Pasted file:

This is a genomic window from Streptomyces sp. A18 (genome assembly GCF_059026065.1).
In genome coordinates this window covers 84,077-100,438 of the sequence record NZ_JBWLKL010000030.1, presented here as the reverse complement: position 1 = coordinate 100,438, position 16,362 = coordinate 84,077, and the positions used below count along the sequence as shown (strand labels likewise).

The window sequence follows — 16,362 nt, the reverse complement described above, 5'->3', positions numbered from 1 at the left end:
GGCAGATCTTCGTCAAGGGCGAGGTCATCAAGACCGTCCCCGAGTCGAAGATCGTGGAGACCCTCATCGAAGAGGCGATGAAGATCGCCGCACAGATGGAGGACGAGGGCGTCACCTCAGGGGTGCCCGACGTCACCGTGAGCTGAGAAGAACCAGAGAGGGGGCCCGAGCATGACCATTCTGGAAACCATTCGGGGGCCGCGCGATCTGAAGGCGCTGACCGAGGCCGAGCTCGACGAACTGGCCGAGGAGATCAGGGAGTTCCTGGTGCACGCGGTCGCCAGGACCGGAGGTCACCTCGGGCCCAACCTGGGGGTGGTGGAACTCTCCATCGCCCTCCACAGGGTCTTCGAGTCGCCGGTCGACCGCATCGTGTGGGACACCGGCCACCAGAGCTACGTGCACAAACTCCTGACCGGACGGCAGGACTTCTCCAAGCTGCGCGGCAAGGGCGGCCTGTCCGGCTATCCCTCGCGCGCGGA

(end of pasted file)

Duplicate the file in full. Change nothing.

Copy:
This is a genomic window from Streptomyces sp. A18 (genome assembly GCF_059026065.1).
In genome coordinates this window covers 84,077-100,438 of the sequence record NZ_JBWLKL010000030.1, presented here as the reverse complement: position 1 = coordinate 100,438, position 16,362 = coordinate 84,077, and the positions used below count along the sequence as shown (strand labels likewise).

The window sequence follows — 16,362 nt, the reverse complement described above, 5'->3', positions numbered from 1 at the left end:
GGCAGATCTTCGTCAAGGGCGAGGTCATCAAGACCGTCCCCGAGTCGAAGATCGTGGAGACCCTCATCGAAGAGGCGATGAAGATCGCCGCACAGATGGAGGACGAGGGCGTCACCTCAGGGGTGCCCGACGTCACCGTGAGCTGAGAAGAACCAGAGAGGGGGCCCGAGCATGACCATTCTGGAAACCATTCGGGGGCCGCGCGATCTGAAGGCGCTGACCGAGGCCGAGCTCGACGAACTGGCCGAGGAGATCAGGGAGTTCCTGGTGCACGCGGTCGCCAGGACCGGAGGTCACCTCGGGCCCAACCTGGGGGTGGTGGAACTCTCCATCGCCCTCCACAGGGTCTTCGAGTCGCCGGTCGACCGCATCGTGTGGGACACCGGCCACCAGAGCTACGTGCACAAACTCCTGACCGGACGGCAGGACTTCTCCAAGCTGCGCGGCAAGGGCGGCCTGTCCGGCTATCCCTCGCGCGCGGA